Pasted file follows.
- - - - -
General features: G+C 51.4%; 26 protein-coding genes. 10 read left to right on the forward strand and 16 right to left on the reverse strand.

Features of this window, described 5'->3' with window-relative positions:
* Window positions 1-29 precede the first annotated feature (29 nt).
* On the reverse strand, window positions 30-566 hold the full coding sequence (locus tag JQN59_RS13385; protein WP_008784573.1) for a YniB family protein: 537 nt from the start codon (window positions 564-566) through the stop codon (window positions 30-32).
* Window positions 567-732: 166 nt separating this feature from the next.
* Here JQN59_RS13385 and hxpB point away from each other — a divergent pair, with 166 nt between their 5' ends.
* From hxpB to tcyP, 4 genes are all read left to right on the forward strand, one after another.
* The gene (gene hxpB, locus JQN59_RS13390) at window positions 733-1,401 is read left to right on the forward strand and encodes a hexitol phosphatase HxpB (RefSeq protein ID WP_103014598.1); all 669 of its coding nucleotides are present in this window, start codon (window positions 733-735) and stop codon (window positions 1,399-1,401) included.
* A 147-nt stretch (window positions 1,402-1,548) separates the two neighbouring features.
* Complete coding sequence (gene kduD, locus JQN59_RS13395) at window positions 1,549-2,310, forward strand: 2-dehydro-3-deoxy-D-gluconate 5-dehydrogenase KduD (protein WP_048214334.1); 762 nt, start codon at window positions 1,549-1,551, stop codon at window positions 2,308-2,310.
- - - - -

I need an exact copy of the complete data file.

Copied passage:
General features: G+C 51.4%; 26 protein-coding genes. 10 read left to right on the forward strand and 16 right to left on the reverse strand.

Features of this window, described 5'->3' with window-relative positions:
* Window positions 1-29 precede the first annotated feature (29 nt).
* On the reverse strand, window positions 30-566 hold the full coding sequence (locus tag JQN59_RS13385; protein WP_008784573.1) for a YniB family protein: 537 nt from the start codon (window positions 564-566) through the stop codon (window positions 30-32).
* Window positions 567-732: 166 nt separating this feature from the next.
* Here JQN59_RS13385 and hxpB point away from each other — a divergent pair, with 166 nt between their 5' ends.
* From hxpB to tcyP, 4 genes are all read left to right on the forward strand, one after another.
* The gene (gene hxpB, locus JQN59_RS13390) at window positions 733-1,401 is read left to right on the forward strand and encodes a hexitol phosphatase HxpB (RefSeq protein ID WP_103014598.1); all 669 of its coding nucleotides are present in this window, start codon (window positions 733-735) and stop codon (window positions 1,399-1,401) included.
* A 147-nt stretch (window positions 1,402-1,548) separates the two neighbouring features.
* Complete coding sequence (gene kduD, locus JQN59_RS13395) at window positions 1,549-2,310, forward strand: 2-dehydro-3-deoxy-D-gluconate 5-dehydrogenase KduD (protein WP_048214334.1); 762 nt, start codon at window positions 1,549-1,551, stop codon at window positions 2,308-2,310.